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The Spare Parts Position

27th December 1940
Page 12
Page 12, 27th December 1940 — The Spare Parts Position
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Which of the following most accurately describes the problem?

WHILST it is of vital importance that the position concerning spare parts for British vehicles should be clarified and every effort made to provide sufficient numbers to prevent vehicles from being kept off the roads, there is another point to be considered.

In this country there are still large numbers of American vehicles in operation. These are even more unfortunate in respect of provision for their repair and equipment, and it seems that something might be done in the way of importing certain spares which it would be difficult, or uneconomic, to produce here.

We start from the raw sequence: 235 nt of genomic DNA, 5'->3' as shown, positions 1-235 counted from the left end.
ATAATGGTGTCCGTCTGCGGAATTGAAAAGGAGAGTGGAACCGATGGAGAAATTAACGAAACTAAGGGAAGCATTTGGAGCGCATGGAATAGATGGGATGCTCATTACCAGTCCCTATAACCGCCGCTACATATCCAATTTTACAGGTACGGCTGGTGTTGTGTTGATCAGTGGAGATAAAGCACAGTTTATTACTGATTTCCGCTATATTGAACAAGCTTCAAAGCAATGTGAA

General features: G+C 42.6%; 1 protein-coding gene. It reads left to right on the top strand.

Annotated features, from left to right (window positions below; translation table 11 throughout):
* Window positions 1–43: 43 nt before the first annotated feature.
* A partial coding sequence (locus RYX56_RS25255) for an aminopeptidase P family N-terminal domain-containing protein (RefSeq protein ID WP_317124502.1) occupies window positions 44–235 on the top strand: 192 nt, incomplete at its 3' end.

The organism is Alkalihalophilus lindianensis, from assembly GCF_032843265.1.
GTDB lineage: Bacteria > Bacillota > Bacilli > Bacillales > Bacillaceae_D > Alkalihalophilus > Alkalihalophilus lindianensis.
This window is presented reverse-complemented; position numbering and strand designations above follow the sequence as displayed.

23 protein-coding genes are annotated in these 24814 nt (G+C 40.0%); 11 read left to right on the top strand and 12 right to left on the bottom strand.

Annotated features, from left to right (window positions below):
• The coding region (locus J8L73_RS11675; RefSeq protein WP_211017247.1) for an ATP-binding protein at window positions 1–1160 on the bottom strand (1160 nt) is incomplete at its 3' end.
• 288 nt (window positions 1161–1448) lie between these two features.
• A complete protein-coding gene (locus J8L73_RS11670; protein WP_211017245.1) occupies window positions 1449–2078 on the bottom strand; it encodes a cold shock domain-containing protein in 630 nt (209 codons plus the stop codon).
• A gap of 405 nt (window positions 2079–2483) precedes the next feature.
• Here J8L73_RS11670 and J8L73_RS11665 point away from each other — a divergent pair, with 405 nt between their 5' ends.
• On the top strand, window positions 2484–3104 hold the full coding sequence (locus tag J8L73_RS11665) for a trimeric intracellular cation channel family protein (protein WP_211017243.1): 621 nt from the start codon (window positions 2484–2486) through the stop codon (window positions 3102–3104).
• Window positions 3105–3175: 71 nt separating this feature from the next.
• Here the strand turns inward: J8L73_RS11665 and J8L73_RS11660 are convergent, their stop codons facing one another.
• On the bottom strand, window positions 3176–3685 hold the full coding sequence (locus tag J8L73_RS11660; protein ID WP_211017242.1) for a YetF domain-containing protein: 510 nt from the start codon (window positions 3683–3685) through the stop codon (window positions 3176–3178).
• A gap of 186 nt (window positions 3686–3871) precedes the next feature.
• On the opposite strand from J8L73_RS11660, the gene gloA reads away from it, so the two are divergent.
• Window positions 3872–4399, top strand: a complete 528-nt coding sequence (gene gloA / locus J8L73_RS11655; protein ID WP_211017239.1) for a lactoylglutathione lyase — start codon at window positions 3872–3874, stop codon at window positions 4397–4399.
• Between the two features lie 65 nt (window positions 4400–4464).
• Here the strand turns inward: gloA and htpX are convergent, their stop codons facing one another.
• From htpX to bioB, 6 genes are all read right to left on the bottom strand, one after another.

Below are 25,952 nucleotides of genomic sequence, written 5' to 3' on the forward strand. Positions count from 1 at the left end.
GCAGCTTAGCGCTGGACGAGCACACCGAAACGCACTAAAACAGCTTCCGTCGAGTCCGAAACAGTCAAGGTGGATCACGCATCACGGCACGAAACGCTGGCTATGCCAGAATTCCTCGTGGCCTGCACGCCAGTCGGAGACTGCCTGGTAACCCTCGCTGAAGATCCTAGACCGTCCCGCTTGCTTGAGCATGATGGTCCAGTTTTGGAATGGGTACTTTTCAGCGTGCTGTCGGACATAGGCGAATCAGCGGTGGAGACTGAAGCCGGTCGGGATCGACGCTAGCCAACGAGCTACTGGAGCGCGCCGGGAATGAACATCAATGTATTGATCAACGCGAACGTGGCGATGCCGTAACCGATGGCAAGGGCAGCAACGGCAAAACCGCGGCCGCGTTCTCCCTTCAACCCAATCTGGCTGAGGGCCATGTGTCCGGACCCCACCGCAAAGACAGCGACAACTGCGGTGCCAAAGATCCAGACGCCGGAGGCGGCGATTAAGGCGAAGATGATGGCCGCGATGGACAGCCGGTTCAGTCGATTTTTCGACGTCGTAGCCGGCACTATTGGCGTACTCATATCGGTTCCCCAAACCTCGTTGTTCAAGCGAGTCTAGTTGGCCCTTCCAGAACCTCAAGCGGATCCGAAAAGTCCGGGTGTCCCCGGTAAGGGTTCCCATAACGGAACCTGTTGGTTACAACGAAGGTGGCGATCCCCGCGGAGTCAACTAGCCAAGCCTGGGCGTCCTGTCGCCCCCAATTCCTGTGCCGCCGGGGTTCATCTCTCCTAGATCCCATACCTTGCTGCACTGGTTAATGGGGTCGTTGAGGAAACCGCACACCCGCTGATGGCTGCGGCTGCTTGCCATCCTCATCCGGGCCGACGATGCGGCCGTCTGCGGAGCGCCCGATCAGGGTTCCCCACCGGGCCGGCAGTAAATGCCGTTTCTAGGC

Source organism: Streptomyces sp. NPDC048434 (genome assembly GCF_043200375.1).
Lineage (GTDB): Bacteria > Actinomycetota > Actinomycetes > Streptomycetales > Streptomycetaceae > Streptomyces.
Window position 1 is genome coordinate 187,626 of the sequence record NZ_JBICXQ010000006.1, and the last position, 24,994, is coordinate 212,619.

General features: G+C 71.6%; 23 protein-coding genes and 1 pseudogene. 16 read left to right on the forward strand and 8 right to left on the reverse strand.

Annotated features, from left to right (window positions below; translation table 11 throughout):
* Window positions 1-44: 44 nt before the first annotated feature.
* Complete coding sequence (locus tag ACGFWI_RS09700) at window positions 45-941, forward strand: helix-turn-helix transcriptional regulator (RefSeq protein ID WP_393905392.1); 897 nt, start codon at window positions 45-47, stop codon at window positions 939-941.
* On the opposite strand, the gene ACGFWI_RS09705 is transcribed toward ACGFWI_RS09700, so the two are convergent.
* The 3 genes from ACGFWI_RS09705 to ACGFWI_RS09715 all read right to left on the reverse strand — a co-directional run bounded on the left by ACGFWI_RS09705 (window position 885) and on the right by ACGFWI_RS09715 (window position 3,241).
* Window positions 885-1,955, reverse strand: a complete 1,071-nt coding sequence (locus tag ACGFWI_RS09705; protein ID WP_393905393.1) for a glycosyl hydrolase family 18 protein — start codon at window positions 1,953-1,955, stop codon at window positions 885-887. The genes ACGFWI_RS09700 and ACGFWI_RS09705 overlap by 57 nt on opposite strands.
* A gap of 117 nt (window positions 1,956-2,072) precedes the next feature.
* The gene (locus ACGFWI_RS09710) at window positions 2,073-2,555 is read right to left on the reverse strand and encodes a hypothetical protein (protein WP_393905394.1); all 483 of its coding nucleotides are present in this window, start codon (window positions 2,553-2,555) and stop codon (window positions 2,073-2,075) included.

It does not matter what vehicles are, so long as they can be kept in service and enabled to run efficiently. Existing stocks for even well-known makes of American chassis are, in some cases, almost exhausted, and there will shortly come a time when the vehicles will simply have to be laid up unless the stocks can be replenished. The numbers of such vehicles may not be great, but every vehicle now is worth several in pre-war use.

A few foreign vehicles are already being brought into this country, but only for use by the Services or for particular classes of work which cannot be performed adequately by existing types. Owing to the need for cutting down supplies of anything that requires shipping, at least in our direction, it seems barely likely that the importing of anything like a large number of vehicles will be permitted, at any rate, until every other practicable source is tapped.


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